Chinese digital facility preps for October bow
In China there are regular announcements of studio lots and cinema theme parks backed by ample film funds from local government agencies. Many founder on regulatory high jinks, investor cold feet or sheer hubris.
The gleaming new 10 billion yuan ($1.57 billion) Wuxi Studio, backed by the State Administration of Radio Film and Television and the Jiangsu provincial government, is not of that ilk.
On the day that Variety visited the facility, which stakes a claim as the mainland’s first center specializing in digital movies, 3D production equipment was being moved in as it prepped for its October opening.
Based in the city of Wuxi, 85 miles west of Shanghai, the studio is set to play a big part in cementing China’s growing ties with Hollywood.
Built in a revamped former steel mill on 23 acres of land, there are six soundstages (the largest will be 64,560 square feet), production offices and a retail andnightclub mall similar to Universal Citywalk that looks very close to completion.
Construction on the second phase has also bowed, with a target end date of summer 2013. This will include a water tank, additional office space and a vast backlot for filming that will also serve as a Universal Studios-style tour. The Chinese government inked Hollywood’s Raleigh Studios to manage the massive Wuxi project, underlining its serious intent. Raleigh also had a hand in its development. It should help assuage U.S. anxieties about dealing with unknown quantities in China.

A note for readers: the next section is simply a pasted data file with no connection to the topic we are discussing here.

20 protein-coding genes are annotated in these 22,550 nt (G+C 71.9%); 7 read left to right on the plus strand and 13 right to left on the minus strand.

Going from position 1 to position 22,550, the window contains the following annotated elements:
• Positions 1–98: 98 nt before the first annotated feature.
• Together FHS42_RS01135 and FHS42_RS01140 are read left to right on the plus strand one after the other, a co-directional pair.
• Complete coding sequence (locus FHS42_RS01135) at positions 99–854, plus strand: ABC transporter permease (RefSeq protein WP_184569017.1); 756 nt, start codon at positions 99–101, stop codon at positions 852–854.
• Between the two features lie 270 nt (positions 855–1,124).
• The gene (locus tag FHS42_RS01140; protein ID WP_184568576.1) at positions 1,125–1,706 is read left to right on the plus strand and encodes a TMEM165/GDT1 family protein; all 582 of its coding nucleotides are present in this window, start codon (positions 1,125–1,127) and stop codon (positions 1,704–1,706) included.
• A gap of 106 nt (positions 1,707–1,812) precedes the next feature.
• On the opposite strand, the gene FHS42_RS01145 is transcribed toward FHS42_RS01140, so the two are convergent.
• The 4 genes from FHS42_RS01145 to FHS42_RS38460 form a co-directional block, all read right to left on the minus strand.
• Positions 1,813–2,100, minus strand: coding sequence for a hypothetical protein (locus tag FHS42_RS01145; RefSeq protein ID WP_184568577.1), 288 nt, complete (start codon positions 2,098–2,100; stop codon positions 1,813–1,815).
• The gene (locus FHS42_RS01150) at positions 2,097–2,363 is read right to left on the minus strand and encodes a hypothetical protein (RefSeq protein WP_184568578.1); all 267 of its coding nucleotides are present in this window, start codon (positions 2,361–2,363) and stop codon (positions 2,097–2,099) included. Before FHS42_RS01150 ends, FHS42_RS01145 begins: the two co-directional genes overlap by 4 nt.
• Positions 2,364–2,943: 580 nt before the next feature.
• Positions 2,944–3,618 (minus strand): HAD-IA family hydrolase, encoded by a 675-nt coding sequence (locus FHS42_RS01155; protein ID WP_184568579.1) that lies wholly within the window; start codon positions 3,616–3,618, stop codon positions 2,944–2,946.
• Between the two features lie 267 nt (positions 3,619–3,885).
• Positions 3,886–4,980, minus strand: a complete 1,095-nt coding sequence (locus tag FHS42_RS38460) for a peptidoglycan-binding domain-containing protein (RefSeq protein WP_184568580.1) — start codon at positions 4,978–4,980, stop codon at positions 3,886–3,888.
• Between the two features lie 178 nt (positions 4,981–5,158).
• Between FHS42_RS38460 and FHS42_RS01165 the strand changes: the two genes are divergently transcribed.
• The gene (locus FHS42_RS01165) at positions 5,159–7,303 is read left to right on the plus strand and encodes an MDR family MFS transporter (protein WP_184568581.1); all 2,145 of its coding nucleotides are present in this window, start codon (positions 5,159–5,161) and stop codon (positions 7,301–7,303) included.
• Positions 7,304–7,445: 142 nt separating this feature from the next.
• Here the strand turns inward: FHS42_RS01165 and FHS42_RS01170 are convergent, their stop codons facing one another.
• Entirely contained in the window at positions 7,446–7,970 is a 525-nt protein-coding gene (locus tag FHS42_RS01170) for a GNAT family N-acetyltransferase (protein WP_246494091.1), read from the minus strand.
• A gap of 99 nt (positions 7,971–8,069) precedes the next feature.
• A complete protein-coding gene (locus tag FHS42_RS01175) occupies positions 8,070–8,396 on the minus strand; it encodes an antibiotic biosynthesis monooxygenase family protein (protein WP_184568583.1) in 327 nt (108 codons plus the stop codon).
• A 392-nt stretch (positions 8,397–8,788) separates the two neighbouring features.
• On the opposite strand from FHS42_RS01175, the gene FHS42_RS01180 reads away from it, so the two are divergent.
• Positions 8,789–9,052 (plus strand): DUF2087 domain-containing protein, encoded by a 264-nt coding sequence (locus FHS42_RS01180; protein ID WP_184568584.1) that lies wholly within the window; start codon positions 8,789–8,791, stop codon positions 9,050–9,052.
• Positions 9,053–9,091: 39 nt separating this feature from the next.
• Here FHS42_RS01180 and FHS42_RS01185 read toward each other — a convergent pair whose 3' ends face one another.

Rebecca Wu, senior project manager at Wuxi Studio, said that studio execs would be on hand to help with any difficulties of dealing with the biz in China. She was leading a group of local dignitaries through the studio on the day Variety made its unannounced visit.
And who better to soothe foreign fears than former Academy of Motion Picture Arts & Sciences prexy Sid Ganis, whom Wuxi appointed as an adviser and honorary chairman. He told Variety, “I believe the studio is going to be exactly as billed — a major digital film production and post-production site in China. “Wuxi happens to be a very lovely city. I’ve visited it four times, and it’s a comfortable place. As a Western filmmaker, as an American filmmaker who is interested in China, all will find enough to keep them happy right at their fingertips.”
He said the local government is helpful when it comes to issuing permits, and the nearby Sunan Shuofang Intl. Airport is a great bonus.
Productions shooting at Wuxi will be able to apply for financing from the Wuxi Film and Television Fund, which is already capitalized to the tune of $157 million. Wuxi Jinyu Investment Management has inked deals with third parties for another $173 million and is negotiating with production and investment companies in the U.S. and U.K. for matching funds in foreign currency.
Wuxi has already invested in a number of movies including the Japan-China co-production “Sweetheart Chocolate,” featuring Hiroyuki Ikeuchi and Taiwanese thesp Chi-ling Lin and directed by Junichi Mori, and the thriller “Singular Cry,” to be directed by Hong Kong’s Jade Hsu.
The Huayi Brothers-produced “Tai Chi,” as well as toons “The Wise and Brave Sturgeon King,” and “Lele’s Summer Adventure,” have all been received permits from the Film Bureau of SARFT and are in pre-production.